"The bulletproofing would lessen our worries, it'd be better if he had it," said Gen. Jose Abreu, the top officer overseeing the military's role in the security scheme. "It's a personal choice and we'll respect it, but it's not remotely pleasant for security forces."
On the top of everyone's minds are the massive and sometimes violent anti-government protests that swept this continent-sized country last month. They've continued, albeit with fewer people, less than a week before Francis' arrival Monday.
Last week, a small protest in Leblon, one of Rio's poshest neighborhoods, erupted into looting and destruction, with demonstrators smashing storefronts, defacing street signs and setting piles of garbage on fire.
A handful of protests are planned. If violence breaks out near the pope, the world may once again see images of demonstrators enveloped by clouds of tear gas, stun grenades ricocheting off stately buildings and rubber bullets whizzing through the air.
Jose Beltrame, the top security official for Rio de Janeiro state overseeing the police who will counter any violent protests, said he's certain his officers "are ready to host the pope" because they know his set agenda and have a plan in place.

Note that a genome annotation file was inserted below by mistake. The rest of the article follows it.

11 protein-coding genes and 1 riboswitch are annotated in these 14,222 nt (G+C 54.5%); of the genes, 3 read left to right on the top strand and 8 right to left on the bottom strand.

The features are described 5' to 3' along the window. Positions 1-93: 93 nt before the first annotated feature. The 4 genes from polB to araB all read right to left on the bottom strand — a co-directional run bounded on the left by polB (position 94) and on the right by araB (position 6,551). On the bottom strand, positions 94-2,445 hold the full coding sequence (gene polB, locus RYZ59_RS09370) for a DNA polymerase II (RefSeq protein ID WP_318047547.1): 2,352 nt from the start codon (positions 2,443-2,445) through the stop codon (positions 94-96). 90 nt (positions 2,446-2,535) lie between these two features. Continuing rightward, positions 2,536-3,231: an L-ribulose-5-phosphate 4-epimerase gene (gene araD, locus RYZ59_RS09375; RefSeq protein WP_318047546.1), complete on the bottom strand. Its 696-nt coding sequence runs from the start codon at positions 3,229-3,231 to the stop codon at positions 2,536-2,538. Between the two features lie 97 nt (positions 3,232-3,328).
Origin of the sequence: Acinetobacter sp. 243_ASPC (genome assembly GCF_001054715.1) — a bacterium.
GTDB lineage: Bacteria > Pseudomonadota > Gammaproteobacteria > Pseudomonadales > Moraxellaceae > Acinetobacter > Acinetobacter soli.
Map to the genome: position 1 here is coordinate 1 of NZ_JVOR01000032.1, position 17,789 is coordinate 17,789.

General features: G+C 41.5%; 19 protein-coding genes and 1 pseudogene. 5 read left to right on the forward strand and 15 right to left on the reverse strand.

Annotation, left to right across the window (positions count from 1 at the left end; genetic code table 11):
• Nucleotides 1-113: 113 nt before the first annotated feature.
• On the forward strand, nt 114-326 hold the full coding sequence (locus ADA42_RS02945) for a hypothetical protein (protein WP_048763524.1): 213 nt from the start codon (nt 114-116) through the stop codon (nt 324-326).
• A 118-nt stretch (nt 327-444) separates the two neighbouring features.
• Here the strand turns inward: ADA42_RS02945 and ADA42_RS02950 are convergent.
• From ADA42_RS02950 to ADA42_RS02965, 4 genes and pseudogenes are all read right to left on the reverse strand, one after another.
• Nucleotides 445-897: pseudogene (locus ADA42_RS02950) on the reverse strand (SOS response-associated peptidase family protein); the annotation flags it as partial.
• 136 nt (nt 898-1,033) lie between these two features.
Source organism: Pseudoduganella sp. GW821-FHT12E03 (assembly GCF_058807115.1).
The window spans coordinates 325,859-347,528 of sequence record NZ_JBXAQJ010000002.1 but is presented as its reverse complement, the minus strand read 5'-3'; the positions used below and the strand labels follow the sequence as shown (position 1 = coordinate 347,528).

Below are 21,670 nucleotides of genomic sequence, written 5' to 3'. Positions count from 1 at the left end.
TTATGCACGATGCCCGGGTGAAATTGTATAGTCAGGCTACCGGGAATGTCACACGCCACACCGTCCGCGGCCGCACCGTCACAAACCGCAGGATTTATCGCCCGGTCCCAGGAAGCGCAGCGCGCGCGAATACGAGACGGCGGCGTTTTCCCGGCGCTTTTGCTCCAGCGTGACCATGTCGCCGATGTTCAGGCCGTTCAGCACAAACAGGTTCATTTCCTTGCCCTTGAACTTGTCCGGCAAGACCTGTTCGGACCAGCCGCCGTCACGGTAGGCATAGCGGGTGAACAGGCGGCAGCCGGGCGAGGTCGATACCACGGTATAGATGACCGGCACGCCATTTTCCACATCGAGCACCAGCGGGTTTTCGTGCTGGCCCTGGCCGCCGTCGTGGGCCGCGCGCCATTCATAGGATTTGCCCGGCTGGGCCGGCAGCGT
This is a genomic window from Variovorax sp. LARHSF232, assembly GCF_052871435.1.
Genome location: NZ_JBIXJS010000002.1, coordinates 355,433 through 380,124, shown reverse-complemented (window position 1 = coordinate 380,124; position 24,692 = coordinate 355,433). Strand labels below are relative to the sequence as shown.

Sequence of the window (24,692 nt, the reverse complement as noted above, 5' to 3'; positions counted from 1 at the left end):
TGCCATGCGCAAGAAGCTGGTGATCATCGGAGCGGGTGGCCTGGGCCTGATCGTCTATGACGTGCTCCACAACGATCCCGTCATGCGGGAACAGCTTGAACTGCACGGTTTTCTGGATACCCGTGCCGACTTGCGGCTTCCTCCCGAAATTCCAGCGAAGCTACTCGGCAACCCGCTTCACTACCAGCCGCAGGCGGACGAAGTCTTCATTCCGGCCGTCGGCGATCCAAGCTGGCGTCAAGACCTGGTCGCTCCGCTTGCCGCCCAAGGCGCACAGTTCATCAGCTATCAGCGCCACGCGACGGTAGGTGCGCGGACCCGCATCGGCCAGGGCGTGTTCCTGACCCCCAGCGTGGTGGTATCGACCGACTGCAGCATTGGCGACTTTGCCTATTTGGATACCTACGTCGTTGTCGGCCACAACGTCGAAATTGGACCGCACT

However, Beltrame acknowledged that the protests are an unknown factor and that each demonstration would need to be approached differently depending upon how it unfolds.
"The challenges of the protests are different. The police have to be flexible and adapt, because there is no coordinated agenda (of protests)," he said. "We're vigilant, but it depends upon how they happen, when they happen, which is information that we don't fully have."
Joe Biundini, a Brazilian-born former U.S. Marine who heads the FAM International Group security firm, warned that much will depend on police response to any protests.